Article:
Based on my research to date it appears that Sharepoint will work best for this problem. Our district currently has a license for sharepoint server 2003. This is the full version of sharepoint. There is a free version of sharepoint called sharepoint services that is available on any windows 2003 server. Although it does not have all of the features on the full version. The free version would most likely be a good enough solution for the project.

Sharepoint appears to manage announcements and document distribution/revisions very well. It is also LDAP compatible. This should allow all authenticated users in the school to not have to log in. It is fully integrated with active directory. 

Moodle does not appear to organize an intranet start page as well as Sharepoint. I have found that everything is based on courses. Once you create a course you have the ability to do everything that I require. I am concerned about staff having to click too deep to get what they need. I want to make it simple to retrieve the information they require.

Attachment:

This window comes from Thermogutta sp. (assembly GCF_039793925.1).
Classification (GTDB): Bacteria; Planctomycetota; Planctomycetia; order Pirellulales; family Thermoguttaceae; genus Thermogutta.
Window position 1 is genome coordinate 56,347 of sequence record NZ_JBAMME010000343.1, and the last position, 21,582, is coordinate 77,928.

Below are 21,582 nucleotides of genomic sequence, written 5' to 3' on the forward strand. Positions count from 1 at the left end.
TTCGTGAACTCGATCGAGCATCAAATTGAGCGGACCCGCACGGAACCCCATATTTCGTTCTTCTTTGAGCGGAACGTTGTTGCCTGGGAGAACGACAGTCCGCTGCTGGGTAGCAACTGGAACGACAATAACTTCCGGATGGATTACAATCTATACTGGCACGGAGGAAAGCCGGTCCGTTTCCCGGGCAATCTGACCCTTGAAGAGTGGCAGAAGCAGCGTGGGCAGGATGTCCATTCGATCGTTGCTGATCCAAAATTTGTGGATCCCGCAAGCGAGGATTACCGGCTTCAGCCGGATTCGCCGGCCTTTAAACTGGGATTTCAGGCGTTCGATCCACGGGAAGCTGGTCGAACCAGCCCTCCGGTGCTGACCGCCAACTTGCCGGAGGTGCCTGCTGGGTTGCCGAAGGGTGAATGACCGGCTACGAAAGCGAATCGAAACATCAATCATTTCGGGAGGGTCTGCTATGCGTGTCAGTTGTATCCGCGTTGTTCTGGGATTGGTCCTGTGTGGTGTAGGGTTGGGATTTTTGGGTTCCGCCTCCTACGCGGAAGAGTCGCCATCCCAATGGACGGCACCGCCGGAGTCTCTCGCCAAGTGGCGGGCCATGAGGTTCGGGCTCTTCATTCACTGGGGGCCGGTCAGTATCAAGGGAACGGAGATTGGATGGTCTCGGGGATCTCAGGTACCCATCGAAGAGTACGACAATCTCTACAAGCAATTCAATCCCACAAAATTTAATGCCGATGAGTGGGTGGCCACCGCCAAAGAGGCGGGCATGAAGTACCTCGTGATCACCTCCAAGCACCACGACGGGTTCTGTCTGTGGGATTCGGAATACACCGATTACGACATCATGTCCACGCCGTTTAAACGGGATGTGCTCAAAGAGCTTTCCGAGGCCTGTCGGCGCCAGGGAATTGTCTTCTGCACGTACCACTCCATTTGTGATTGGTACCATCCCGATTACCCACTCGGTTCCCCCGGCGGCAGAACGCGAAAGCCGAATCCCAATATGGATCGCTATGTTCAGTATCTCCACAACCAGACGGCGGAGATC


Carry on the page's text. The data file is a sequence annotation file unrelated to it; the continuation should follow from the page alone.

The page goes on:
Sharepoint does not appear to organize the class materials as well as Moodle. I have not found an option for gradebooks or quizzes. Moodle also appears to organizes the class sites in a much more user friendly manner.

There was a discussion on this same topic on Classroom 2.0.

I welcome input from everyone regarding this comparison. My current decision is to use both. I will use Moodle for courses and sharepoint to manage information and documents sent to faculty members.

Thursday, April 9, 2009

Wikipedia - The debate

Wikipedia is the number one resource that students cite when conducting research. It usually is one of the top 10 search results for most topics researched by students. Because wikipedia can be edited by anyone most teachers question the accuracy of the data. In most cases, faculty members will not accept or recommend wikipedia as a primary source.

While I am in agreement that not all of the information is accurate I have found that most is. I like to utilize wikipedia when conducting research. I find that complex topics are explained in an easy to read format. I typically site information from wikipedia in my professional development classes. I also use it to understand more complex IT information that i need to know for my network admin responsibilities.  I think it is a great place to start. I do agree that all information found on wikipedia needs to be checked and double checked for accuracy. It should not be your primary or only source.

The greatest resource on Wikipedia is the references. At the bottom of all entries is a references section. There it cites all the sources of information used to create the entry. These references are an excellent place to continue your research. This is a much more refined and effective method for finding sources then going through thousands of google search results.